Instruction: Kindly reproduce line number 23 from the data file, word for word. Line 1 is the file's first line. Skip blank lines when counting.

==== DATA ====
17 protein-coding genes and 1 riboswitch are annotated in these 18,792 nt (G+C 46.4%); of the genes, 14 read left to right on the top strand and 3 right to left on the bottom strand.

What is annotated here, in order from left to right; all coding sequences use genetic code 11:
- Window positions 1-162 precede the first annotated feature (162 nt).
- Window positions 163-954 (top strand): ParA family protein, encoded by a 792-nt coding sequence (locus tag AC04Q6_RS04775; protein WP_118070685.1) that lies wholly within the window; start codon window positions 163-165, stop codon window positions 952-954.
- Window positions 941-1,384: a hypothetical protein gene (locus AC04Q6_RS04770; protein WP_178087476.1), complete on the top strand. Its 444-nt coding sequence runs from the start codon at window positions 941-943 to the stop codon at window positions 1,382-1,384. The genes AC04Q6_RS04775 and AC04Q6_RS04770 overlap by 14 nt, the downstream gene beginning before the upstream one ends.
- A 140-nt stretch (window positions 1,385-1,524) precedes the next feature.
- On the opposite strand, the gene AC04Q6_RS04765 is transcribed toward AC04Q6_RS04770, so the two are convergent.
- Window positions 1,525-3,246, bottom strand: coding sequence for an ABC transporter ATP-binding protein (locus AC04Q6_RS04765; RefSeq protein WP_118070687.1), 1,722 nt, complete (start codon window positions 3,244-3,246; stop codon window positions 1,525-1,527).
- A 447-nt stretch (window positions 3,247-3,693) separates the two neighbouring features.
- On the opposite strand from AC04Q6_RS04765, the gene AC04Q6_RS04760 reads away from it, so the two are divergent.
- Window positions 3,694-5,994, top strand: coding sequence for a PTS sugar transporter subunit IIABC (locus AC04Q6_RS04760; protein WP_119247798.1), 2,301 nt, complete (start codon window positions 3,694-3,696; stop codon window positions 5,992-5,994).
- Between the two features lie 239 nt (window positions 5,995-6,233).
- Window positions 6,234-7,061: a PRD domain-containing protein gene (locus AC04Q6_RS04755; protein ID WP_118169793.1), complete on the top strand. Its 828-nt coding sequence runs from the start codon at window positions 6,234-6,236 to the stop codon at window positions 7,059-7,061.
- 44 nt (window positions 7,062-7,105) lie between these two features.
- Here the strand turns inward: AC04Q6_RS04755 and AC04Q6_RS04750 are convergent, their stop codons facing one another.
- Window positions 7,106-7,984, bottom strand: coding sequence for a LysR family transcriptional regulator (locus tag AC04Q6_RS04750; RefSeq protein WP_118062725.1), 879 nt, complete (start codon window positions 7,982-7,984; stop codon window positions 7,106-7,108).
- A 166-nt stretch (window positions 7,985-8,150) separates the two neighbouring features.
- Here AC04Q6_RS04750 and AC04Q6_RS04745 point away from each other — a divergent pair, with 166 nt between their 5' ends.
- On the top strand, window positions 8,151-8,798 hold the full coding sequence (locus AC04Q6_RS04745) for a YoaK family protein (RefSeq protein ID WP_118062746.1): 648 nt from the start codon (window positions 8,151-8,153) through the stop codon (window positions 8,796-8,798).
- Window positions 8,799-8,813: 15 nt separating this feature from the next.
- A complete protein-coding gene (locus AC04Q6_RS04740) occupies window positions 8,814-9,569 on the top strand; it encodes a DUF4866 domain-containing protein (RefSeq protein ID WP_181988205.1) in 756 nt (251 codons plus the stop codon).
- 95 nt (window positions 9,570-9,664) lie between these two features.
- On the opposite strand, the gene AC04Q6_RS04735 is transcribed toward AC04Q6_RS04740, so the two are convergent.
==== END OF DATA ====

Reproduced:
- On the opposite strand, the gene AC04Q6_RS04735 is transcribed toward AC04Q6_RS04740, so the two are convergent.